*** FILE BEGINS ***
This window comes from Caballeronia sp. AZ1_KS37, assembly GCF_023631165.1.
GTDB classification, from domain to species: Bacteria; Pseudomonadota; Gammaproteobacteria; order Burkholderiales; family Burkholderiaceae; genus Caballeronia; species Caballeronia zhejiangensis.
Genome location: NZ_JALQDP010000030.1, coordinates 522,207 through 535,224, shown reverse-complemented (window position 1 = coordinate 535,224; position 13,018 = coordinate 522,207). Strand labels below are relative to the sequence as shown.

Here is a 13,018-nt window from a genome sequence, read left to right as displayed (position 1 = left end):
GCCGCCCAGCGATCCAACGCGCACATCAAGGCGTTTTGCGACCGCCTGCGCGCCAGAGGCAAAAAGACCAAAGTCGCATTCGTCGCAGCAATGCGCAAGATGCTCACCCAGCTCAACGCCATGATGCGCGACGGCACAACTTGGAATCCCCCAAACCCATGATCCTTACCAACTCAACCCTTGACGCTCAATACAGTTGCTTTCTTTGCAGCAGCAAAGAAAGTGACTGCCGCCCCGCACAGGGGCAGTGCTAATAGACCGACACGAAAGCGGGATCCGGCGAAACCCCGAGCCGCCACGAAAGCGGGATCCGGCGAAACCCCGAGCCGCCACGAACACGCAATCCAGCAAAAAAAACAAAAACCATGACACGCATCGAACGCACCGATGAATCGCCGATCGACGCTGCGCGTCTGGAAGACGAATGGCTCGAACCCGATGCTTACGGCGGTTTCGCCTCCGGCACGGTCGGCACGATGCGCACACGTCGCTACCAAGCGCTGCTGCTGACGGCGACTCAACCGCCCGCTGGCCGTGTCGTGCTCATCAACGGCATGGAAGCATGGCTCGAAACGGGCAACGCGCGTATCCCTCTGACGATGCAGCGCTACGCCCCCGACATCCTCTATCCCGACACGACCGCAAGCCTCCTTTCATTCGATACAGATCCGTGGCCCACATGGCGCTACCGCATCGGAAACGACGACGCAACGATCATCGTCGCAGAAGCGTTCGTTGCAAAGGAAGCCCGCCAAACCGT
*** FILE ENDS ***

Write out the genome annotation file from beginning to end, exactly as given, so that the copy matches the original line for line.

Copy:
This window comes from Caballeronia sp. AZ1_KS37, assembly GCF_023631165.1.
GTDB classification, from domain to species: Bacteria; Pseudomonadota; Gammaproteobacteria; order Burkholderiales; family Burkholderiaceae; genus Caballeronia; species Caballeronia zhejiangensis.
Genome location: NZ_JALQDP010000030.1, coordinates 522,207 through 535,224, shown reverse-complemented (window position 1 = coordinate 535,224; position 13,018 = coordinate 522,207). Strand labels below are relative to the sequence as shown.

Here is a 13,018-nt window from a genome sequence, read left to right as displayed (position 1 = left end):
GCCGCCCAGCGATCCAACGCGCACATCAAGGCGTTTTGCGACCGCCTGCGCGCCAGAGGCAAAAAGACCAAAGTCGCATTCGTCGCAGCAATGCGCAAGATGCTCACCCAGCTCAACGCCATGATGCGCGACGGCACAACTTGGAATCCCCCAAACCCATGATCCTTACCAACTCAACCCTTGACGCTCAATACAGTTGCTTTCTTTGCAGCAGCAAAGAAAGTGACTGCCGCCCCGCACAGGGGCAGTGCTAATAGACCGACACGAAAGCGGGATCCGGCGAAACCCCGAGCCGCCACGAAAGCGGGATCCGGCGAAACCCCGAGCCGCCACGAACACGCAATCCAGCAAAAAAAACAAAAACCATGACACGCATCGAACGCACCGATGAATCGCCGATCGACGCTGCGCGTCTGGAAGACGAATGGCTCGAACCCGATGCTTACGGCGGTTTCGCCTCCGGCACGGTCGGCACGATGCGCACACGTCGCTACCAAGCGCTGCTGCTGACGGCGACTCAACCGCCCGCTGGCCGTGTCGTGCTCATCAACGGCATGGAAGCATGGCTCGAAACGGGCAACGCGCGTATCCCTCTGACGATGCAGCGCTACGCCCCCGACATCCTCTATCCCGACACGACCGCAAGCCTCCTTTCATTCGATACAGATCCGTGGCCCACATGGCGCTACCGCATCGGAAACGACGACGCAACGATCATCGTCGCAGAAGCGTTCGTTGCAAAGGAAGCCCGCCAAACCGT